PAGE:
Verizon has announced that Hans Vestberg, currently the company’s chief technology officer and VP of global networks, will become its next CEO and succeed current chief executive Lowell McAdam on August 1st. McAdam has led Verizon Communications — the parent company of Verizon Wireless, Verizon Fios, and other telecommunications subsidiaries — since 2011.
He began his tenure as CEO just after the company launched its 4G LTE network, which has since grown to offer robust nationwide coverage. He also oversaw major acquisitions including AOL and Yahoo, which were later combined into Oath. McAdam will remain as executive chairman of Verizon’s board through the end of this year. “For Verizon, the time for a change in leadership is now, and I am confident that Hans is the right person to bring Verizon through its next chapter,” he said in a statement. “Hans is an energizing force who will continue to position Verizon to lead the fourth industrial revolution — the emergence of technologies that blend the physical and the digital to create historic breakthroughs in connectivity and mobility.”
Vestberg, formerly the CEO of Ericsson, is a newcomer to Verizon. He joined the company in 2017 to oversee 5G development and Verizon’s continued fiber buildout. And just like that, only about a year later, he’s set to take on the top job. McAdam told CNBC that the board wanted “a fresh set of eyes” as the company focuses on its 5G future. Verizon aims to launch 5G service in five cities by year’s end.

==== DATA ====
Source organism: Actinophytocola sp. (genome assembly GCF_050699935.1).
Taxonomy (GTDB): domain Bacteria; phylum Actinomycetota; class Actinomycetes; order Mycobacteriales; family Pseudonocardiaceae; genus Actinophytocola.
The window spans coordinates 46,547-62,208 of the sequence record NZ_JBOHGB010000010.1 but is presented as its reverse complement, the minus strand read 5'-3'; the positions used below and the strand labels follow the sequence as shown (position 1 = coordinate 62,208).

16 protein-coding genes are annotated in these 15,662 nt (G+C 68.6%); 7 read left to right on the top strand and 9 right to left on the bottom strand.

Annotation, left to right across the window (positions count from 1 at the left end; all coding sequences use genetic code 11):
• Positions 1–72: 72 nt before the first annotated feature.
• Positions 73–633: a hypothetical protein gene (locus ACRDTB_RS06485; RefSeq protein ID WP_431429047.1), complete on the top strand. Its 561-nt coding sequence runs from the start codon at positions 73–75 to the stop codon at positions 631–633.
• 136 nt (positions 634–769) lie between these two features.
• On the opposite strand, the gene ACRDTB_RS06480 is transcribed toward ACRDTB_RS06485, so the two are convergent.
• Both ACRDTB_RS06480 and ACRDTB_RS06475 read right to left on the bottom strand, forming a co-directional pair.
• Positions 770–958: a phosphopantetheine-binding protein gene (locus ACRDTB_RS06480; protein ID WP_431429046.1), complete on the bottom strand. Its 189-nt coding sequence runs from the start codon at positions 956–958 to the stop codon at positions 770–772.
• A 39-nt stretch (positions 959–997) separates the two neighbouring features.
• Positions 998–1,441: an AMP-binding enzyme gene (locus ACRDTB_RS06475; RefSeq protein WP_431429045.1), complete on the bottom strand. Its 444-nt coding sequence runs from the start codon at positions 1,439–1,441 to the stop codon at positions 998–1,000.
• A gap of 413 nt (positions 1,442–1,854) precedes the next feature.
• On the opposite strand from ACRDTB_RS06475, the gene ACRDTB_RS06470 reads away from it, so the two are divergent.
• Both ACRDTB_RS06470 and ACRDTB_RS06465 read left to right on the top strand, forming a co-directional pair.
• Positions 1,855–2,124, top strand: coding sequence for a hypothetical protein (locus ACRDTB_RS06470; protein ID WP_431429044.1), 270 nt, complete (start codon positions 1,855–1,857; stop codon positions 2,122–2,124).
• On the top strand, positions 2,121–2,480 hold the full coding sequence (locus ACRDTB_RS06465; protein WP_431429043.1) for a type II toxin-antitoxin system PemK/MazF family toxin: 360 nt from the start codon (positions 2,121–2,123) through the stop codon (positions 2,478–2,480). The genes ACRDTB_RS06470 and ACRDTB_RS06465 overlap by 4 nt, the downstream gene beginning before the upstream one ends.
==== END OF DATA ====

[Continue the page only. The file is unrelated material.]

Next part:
Vestberg’s appointment makes clear that, at least in selecting a new chief executive, Verizon is prioritizing its technology business and network expansion over content and media. The succession announcement comes as rival AT&T continues its $85 billion effort to acquire Time Warner. Both companies want to build out enormous ad-tracking operations, but Verizon already has that covered with Oath and the various media properties within it.
Verizon’s next CEO could face a dramatically reshaped mobile market within the next couple years if regulators allow the proposed $26 billion merger between T-Mobile US and Sprint to proceed. Their tie-up would create a mega-carrier that’s much closer in subscriber count to Verizon, which still tallies the most wireless customers in the United States, and second-place AT&T. McAdam has expressed little concern over the situation. “We don’t care, is the answer to that,” he told GeekWire when asked about a combined T-Mobile / Sprint. “I don’t think that merger matters from a 5G perspective. We’re going to do it regardless and we’re way ahead of everybody. We’ve made all the investments that are required in fiber and millimeter wave spectrum and those sorts of things.”
Another potential candidate to succeed McAdam was John Stratton, a decades-long Verizon employee who was VP of global operations until this morning’s news broke; Stratton has since announced he’ll also be retiring at the end of 2018, but he’s leaving his VP role immediately.